Amur maple, a small deciduous tree formerly listed as A. ginnala, is native to China and Japan. It does particularly well in colder climates, where many other trees fail.
Description of amur maple: The amur maple makes a small tree or tall shrub, growing to 25 feet high with smooth, light-gray bark on young branches. The leaves are small for a maple, only 3 inches long, toothed, and have three main lobes. They turn scarlet red in the fall. The seeds vary in color but, in the best clones, are bright red. The plant is one of the rare maples with flowers of any interest. Yellow and fragrant, they appear in spring before the leaves.
How to grow amur maple: Plant the amur maple in just about any conditions, although it prefers good, well-drained soil and full sun or, at best, partial shade. It tolerates alkaline soils particularly well. It can be trained as a small tree through pruning or allowed to grow as a tall shrub. The tree grows relatively upright when young, but it eventually takes on a round-headed appearance. NOTE: This tree is invasive in central and northern North America.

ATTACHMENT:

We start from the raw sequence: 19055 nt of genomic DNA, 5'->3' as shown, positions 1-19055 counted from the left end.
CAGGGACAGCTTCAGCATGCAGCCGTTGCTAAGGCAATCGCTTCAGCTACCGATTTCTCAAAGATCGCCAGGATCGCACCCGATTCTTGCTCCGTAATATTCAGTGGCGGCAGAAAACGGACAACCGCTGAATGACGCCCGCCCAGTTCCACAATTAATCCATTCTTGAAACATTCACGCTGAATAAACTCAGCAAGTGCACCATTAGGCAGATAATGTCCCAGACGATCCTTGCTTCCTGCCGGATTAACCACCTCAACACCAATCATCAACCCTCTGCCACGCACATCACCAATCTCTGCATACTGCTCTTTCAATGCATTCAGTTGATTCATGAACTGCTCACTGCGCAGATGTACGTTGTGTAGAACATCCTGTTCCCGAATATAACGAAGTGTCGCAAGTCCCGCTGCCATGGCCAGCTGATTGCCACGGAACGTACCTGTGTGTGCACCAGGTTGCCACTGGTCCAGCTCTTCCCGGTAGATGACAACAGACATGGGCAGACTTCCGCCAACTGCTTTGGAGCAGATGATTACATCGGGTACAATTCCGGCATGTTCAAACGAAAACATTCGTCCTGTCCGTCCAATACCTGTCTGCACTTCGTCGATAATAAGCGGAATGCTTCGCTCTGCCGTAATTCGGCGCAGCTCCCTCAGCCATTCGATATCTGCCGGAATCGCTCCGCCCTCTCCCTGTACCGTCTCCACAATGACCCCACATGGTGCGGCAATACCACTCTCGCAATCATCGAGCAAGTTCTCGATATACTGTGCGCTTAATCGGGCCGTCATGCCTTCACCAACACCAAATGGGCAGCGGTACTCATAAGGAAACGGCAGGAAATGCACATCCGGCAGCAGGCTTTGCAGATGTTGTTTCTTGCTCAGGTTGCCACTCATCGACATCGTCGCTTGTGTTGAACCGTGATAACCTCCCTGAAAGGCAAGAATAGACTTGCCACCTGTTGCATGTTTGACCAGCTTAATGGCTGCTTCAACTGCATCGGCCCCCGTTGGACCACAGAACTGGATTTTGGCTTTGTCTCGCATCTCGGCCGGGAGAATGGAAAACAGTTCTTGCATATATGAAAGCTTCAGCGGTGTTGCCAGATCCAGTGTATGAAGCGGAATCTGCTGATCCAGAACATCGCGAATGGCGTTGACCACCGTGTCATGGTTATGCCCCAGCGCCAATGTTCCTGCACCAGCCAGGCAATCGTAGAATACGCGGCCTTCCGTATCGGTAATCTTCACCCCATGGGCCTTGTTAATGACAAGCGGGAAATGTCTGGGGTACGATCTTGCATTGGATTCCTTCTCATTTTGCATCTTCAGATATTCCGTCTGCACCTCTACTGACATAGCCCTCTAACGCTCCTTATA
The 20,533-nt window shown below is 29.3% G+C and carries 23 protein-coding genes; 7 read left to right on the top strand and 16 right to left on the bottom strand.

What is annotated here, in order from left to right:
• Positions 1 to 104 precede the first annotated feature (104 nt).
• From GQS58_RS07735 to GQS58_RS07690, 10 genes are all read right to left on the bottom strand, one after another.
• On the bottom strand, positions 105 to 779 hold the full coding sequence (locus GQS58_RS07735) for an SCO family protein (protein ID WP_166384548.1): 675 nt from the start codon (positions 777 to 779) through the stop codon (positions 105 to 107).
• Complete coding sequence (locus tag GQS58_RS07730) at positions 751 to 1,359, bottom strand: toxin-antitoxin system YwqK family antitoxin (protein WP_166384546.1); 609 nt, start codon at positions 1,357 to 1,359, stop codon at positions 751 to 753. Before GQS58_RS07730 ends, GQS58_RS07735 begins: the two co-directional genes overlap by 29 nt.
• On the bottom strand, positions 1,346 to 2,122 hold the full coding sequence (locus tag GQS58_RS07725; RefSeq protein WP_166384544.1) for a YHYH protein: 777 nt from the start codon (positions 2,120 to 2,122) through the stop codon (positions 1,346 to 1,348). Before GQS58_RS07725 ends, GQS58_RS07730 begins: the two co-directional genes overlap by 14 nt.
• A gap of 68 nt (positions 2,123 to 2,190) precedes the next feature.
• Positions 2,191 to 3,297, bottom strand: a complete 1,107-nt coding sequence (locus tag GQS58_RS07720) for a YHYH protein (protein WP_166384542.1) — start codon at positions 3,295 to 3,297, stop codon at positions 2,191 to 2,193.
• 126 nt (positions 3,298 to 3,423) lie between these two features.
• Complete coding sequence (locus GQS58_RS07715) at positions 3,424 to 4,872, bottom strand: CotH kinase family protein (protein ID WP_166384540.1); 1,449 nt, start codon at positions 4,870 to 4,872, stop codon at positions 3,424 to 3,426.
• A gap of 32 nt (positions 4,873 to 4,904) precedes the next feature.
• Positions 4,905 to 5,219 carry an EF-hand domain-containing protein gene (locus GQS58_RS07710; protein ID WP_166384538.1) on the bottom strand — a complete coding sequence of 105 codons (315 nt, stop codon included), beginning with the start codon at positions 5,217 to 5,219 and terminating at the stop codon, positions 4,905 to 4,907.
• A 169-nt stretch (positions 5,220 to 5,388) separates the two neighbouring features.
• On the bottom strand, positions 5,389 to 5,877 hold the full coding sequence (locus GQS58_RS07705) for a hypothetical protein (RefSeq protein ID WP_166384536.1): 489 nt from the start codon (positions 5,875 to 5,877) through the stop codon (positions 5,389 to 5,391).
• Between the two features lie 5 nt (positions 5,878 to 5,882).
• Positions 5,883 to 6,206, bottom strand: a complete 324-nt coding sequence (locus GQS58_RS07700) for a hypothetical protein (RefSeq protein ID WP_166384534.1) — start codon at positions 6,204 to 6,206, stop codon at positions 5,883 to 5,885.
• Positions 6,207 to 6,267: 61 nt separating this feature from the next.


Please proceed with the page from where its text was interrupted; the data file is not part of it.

Uses for amur maple: A good tree for small lots and patio plantings, the amur maple is tolerant of city conditions and is relatively pest free. It makes an excellent screen or small specimen tree.
Amur maple related species: The tartarian maple (Acer tataricum ssp. tataricum) is similar and can be distinguished from the amur maple by its barely-lobed leaves. Some experts consider them two variants of the same species.
Amur maple related varieties: A number of varieties have been chosen for their brighter fall colors or red fruit. 'Flame' is a particularly choice selection with bright red fall leaves.
Scientific name for amur maple: Acer tataricum ssp. ginnala
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